The idea of trudging uphill for miles at a time can seem exceptionally unappealing for the unacclimated softy in all of us. But here in Missoula, when the dog days of summer give way to cool autumn rains, snow-sifted peaks and green and gold landscapes of larch and lodgepole, there’s no better time to start gaining a different perspective on our valley’s distinctive topography.
Whether you’re a longtime Missoula day-tripper or a fresh-faced frosh looking to familiarize yourself with your new environment, we’d suggest the following four local landmarks where you’re likely to find just the right perspective.
They say it’s not the destination but the journey that matters most, and if there’s an omnipresent local example, it’s Mount Sentinel’s big white “M.” Chances are the M and its sister initial to the north, Mount Jumbo’s “L,” were the first landmarks you noticed when you looked around this great big valley. And if you looked closely, you probably noticed a stream of ants marching up the distinctive zigzagged switchbacks that ascend Sentinel’s west face. If you set off for the M from the parking lot on the University of Montana campus’ northeast corner, it’ll take you about 20 minutes of thrill-free trudging up those zigzags to reach the lower flanks of the giant letter. However, if you’re up for a more engaging in-town route that also provides great views of Hellgate Canyon and the Missoula and Bitterroot valleys, a nice aerial view of Mount Jumbo’s rolling golden hills, and the Rattlesnake Wilderness—including its primary precipice, Stuart Peak—then you’ll want to take the back way through Crazy Canyon, where you’ll hike about three miles through ponderosa pine forest and sloping meadows before arriving at the 5,158-foot summit. From there you can drop downhill toward campus and eventually arrive at the M from above. You’ll be glad you did.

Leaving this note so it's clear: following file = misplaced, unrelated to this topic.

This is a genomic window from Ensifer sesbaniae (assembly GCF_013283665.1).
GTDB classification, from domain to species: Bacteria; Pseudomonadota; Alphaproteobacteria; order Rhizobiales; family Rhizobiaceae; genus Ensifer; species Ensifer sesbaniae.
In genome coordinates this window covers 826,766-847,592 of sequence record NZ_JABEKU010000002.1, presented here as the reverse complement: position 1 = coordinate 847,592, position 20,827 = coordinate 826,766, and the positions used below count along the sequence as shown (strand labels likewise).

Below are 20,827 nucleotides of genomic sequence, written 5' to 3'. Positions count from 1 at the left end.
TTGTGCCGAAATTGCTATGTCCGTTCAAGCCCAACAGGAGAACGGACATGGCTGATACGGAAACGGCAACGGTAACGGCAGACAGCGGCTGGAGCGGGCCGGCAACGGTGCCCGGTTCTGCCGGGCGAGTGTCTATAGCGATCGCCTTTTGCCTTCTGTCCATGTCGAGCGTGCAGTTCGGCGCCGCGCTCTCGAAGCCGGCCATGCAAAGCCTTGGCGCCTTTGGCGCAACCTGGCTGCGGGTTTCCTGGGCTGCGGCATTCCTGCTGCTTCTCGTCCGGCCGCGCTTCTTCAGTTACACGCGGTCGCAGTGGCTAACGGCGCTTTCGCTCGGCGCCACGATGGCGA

How to Get There:
Drive up Pattee Canyon Road three miles from the Southwest Higgins Avenue intersection. The Crazy Canyon trailhead is clearly marked on your left. Park a shuttle car at the M trail for a one-way option.
The mountain formerly known as Squaw Peak is best known as the high, pyramid-shaped summit on Missoula’s western horizon. You’ve stared at it for years from town, so why not try it the other way around?
Most of the trail to the peak consists of relatively easy hiking through sub-alpine fir forests before opening up to a moderately challenging scramble to the 7,994-foot summit. For the greenhorn hiker, Cha-paa-qn provides just the right combination of altitude, scenery and hand-over-foot ascension to whet your alpine appetite, and with amazing summit panoramas of the Flathead Valley and the Mission Mountains. And even experienced mountain walkers will enjoy the bird’s eye perspective on a substantial chunk of Missoula’s neighboring geography.
How to Get There:
Take I-90 west from Missoula and exit at Ninemile Road. Drive approximately two miles and then head north just before Ninemile House Restaurant. Drive another two miles to the four-way junction. Proceed straight on Remount Road 476 for two miles, then bear left on forest road 5490 for 1.5 miles, then turn left (west) on forest road 456. Continue one mile and then turn north (right) on forest road 2178. Follow 2178 for approximately 6.5 miles to trail 707.